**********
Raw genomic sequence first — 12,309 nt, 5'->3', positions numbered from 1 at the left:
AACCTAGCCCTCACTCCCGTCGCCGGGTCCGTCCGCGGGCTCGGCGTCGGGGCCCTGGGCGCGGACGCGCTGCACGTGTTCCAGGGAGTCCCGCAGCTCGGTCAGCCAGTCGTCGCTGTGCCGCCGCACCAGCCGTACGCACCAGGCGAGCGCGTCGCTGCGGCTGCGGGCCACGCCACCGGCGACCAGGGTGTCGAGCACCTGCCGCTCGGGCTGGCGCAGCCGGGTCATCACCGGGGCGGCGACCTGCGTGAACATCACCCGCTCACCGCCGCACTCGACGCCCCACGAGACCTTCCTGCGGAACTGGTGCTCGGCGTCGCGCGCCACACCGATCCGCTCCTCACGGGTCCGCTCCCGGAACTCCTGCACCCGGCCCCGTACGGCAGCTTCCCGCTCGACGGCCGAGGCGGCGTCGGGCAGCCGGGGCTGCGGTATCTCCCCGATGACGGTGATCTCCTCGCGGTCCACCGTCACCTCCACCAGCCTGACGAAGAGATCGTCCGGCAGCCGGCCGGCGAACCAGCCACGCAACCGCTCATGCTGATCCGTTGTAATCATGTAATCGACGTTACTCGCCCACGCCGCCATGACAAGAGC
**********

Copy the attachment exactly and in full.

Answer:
Raw genomic sequence first — 12,309 nt, 5'->3', positions numbered from 1 at the left:
AACCTAGCCCTCACTCCCGTCGCCGGGTCCGTCCGCGGGCTCGGCGTCGGGGCCCTGGGCGCGGACGCGCTGCACGTGTTCCAGGGAGTCCCGCAGCTCGGTCAGCCAGTCGTCGCTGTGCCGCCGCACCAGCCGTACGCACCAGGCGAGCGCGTCGCTGCGGCTGCGGGCCACGCCACCGGCGACCAGGGTGTCGAGCACCTGCCGCTCGGGCTGGCGCAGCCGGGTCATCACCGGGGCGGCGACCTGCGTGAACATCACCCGCTCACCGCCGCACTCGACGCCCCACGAGACCTTCCTGCGGAACTGGTGCTCGGCGTCGCGCGCCACACCGATCCGCTCCTCACGGGTCCGCTCCCGGAACTCCTGCACCCGGCCCCGTACGGCAGCTTCCCGCTCGACGGCCGAGGCGGCGTCGGGCAGCCGGGGCTGCGGTATCTCCCCGATGACGGTGATCTCCTCGCGGTCCACCGTCACCTCCACCAGCCTGACGAAGAGATCGTCCGGCAGCCGGCCGGCGAACCAGCCACGCAACCGCTCATGCTGATCCGTTGTAATCATGTAATCGACGTTACTCGCCCACGCCGCCATGACAAGAGC